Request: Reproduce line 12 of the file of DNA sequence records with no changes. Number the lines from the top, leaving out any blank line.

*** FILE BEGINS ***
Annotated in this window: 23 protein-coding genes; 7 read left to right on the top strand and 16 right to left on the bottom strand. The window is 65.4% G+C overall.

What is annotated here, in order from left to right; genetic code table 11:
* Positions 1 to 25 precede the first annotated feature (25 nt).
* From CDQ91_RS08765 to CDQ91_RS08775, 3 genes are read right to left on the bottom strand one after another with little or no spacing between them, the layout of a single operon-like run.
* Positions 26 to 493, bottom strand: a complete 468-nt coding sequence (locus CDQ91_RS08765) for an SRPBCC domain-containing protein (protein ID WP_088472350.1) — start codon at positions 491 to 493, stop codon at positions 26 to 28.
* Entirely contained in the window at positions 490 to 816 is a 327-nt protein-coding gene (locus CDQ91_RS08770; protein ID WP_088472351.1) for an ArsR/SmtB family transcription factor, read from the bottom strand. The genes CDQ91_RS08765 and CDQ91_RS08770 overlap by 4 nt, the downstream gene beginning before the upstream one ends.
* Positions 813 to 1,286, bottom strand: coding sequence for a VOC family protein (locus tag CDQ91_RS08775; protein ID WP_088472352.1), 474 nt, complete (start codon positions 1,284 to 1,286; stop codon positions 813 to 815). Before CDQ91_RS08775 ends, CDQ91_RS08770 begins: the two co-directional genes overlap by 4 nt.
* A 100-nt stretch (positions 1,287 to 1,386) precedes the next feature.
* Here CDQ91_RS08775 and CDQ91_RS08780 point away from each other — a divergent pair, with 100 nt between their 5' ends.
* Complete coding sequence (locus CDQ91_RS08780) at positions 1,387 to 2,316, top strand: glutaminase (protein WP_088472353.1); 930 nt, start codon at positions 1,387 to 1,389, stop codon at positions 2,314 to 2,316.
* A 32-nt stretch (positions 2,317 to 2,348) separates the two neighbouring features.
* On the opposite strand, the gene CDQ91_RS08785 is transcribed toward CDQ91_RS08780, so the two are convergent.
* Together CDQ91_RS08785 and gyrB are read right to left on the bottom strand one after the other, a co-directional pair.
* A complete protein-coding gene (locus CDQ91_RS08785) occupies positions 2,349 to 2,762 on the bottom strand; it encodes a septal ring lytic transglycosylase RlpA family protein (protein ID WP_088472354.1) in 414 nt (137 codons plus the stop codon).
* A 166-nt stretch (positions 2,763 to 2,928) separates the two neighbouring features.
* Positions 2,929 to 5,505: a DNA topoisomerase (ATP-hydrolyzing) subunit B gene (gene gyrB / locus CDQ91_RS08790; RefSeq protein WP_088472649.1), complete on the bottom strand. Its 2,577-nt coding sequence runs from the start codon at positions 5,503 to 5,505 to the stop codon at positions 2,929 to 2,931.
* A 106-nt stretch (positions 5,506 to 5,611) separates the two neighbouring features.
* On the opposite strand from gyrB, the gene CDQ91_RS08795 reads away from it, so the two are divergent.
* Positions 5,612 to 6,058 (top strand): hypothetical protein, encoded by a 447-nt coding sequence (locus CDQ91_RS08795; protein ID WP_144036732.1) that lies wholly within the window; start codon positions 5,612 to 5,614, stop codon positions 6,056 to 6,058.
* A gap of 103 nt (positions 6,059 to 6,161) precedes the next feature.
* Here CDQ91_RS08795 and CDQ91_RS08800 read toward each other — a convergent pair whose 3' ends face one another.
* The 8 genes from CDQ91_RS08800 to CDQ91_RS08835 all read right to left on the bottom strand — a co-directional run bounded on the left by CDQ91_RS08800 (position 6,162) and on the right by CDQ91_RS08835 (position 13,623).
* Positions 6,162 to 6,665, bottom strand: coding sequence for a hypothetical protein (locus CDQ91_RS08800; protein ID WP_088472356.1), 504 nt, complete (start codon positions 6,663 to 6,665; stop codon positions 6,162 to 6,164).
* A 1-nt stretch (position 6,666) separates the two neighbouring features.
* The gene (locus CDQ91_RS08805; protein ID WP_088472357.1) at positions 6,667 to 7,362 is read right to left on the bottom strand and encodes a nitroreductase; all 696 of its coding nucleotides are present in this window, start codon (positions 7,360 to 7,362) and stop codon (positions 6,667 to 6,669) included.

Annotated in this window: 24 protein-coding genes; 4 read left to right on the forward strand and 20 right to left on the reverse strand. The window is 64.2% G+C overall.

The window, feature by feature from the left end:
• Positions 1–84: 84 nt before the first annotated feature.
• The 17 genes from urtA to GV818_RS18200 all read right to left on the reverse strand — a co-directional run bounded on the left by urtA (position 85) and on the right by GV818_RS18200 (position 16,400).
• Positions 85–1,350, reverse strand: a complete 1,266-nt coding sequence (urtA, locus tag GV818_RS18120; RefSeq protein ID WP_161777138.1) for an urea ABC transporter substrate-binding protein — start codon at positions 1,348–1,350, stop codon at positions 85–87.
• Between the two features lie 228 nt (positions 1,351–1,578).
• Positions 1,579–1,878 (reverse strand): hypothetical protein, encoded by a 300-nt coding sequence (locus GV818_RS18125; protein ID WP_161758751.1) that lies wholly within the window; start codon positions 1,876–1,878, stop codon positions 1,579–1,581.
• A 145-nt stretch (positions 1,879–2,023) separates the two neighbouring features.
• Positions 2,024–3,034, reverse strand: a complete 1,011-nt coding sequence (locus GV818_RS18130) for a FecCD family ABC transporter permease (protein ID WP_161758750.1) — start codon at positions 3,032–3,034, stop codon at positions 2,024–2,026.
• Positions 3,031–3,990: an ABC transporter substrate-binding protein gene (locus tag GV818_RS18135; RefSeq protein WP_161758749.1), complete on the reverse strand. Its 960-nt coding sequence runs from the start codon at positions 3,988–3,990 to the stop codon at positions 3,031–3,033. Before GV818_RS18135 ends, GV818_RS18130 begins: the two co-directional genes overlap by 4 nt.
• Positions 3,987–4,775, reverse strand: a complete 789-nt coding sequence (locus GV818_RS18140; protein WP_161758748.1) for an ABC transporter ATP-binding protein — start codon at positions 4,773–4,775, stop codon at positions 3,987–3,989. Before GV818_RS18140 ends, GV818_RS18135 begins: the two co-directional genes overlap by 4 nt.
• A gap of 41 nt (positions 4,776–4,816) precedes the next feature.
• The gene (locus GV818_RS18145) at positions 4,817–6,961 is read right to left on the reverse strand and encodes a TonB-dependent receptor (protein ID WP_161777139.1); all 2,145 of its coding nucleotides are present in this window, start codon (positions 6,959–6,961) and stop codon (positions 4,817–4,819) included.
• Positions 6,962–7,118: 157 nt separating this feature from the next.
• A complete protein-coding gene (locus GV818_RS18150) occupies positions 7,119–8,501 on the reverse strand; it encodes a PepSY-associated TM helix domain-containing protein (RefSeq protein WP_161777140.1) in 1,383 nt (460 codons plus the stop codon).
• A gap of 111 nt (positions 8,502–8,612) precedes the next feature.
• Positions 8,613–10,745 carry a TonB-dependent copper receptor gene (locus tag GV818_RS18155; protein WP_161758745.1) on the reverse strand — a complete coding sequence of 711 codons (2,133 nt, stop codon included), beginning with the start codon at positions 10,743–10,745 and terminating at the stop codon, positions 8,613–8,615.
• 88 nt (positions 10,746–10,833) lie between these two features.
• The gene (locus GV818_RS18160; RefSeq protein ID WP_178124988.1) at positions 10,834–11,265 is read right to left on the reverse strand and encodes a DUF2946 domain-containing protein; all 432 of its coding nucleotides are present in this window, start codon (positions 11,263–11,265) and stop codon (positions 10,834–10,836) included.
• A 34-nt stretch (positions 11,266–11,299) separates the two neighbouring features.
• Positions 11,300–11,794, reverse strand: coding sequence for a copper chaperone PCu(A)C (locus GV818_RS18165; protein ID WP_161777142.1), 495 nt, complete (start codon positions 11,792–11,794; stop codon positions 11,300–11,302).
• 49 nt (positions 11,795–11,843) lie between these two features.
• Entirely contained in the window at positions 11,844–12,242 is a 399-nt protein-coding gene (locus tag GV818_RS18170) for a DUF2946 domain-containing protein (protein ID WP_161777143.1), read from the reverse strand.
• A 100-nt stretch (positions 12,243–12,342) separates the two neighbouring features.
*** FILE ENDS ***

* On the opposite strand, the gene CDQ91_RS08785 is transcribed toward CDQ91_RS08780, so the two are convergent.